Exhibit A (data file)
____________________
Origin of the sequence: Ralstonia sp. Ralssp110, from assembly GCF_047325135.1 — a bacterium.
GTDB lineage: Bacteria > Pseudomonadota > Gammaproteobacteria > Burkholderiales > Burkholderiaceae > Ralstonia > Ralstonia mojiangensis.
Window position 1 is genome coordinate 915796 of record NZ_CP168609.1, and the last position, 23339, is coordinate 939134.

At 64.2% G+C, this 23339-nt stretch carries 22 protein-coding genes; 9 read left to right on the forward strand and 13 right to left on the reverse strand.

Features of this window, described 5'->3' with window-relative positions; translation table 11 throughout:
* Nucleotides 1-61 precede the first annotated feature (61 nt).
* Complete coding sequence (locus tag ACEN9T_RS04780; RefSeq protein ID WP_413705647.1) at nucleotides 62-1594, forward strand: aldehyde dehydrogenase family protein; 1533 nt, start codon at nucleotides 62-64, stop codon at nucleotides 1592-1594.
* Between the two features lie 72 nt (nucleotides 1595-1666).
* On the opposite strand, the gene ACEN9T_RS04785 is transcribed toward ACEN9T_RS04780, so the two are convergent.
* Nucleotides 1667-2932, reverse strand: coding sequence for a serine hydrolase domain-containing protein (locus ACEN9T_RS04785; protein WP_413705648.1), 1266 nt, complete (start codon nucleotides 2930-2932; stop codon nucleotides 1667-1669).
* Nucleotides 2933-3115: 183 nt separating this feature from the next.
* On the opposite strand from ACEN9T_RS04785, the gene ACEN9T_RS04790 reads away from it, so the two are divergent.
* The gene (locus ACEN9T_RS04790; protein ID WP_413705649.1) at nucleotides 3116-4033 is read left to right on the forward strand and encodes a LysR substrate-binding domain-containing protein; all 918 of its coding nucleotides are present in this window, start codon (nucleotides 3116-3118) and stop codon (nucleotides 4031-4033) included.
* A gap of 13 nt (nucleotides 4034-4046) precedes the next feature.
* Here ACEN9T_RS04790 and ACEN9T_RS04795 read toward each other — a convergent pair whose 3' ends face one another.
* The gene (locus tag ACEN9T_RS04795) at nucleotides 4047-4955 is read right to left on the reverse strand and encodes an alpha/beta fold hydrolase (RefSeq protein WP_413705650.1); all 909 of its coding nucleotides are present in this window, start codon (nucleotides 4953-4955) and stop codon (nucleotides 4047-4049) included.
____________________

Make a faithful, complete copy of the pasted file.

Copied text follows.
Origin of the sequence: Ralstonia sp. Ralssp110, from assembly GCF_047325135.1 — a bacterium.
GTDB lineage: Bacteria > Pseudomonadota > Gammaproteobacteria > Burkholderiales > Burkholderiaceae > Ralstonia > Ralstonia mojiangensis.
Window position 1 is genome coordinate 915796 of record NZ_CP168609.1, and the last position, 23339, is coordinate 939134.

At 64.2% G+C, this 23339-nt stretch carries 22 protein-coding genes; 9 read left to right on the forward strand and 13 right to left on the reverse strand.

Features of this window, described 5'->3' with window-relative positions; translation table 11 throughout:
* Nucleotides 1-61 precede the first annotated feature (61 nt).
* Complete coding sequence (locus tag ACEN9T_RS04780; RefSeq protein ID WP_413705647.1) at nucleotides 62-1594, forward strand: aldehyde dehydrogenase family protein; 1533 nt, start codon at nucleotides 62-64, stop codon at nucleotides 1592-1594.
* Between the two features lie 72 nt (nucleotides 1595-1666).
* On the opposite strand, the gene ACEN9T_RS04785 is transcribed toward ACEN9T_RS04780, so the two are convergent.
* Nucleotides 1667-2932, reverse strand: coding sequence for a serine hydrolase domain-containing protein (locus ACEN9T_RS04785; protein WP_413705648.1), 1266 nt, complete (start codon nucleotides 2930-2932; stop codon nucleotides 1667-1669).
* Nucleotides 2933-3115: 183 nt separating this feature from the next.
* On the opposite strand from ACEN9T_RS04785, the gene ACEN9T_RS04790 reads away from it, so the two are divergent.
* The gene (locus ACEN9T_RS04790; protein ID WP_413705649.1) at nucleotides 3116-4033 is read left to right on the forward strand and encodes a LysR substrate-binding domain-containing protein; all 918 of its coding nucleotides are present in this window, start codon (nucleotides 3116-3118) and stop codon (nucleotides 4031-4033) included.
* A gap of 13 nt (nucleotides 4034-4046) precedes the next feature.
* Here ACEN9T_RS04790 and ACEN9T_RS04795 read toward each other — a convergent pair whose 3' ends face one another.
* The gene (locus tag ACEN9T_RS04795) at nucleotides 4047-4955 is read right to left on the reverse strand and encodes an alpha/beta fold hydrolase (RefSeq protein WP_413705650.1); all 909 of its coding nucleotides are present in this window, start codon (nucleotides 4953-4955) and stop codon (nucleotides 4047-4049) included.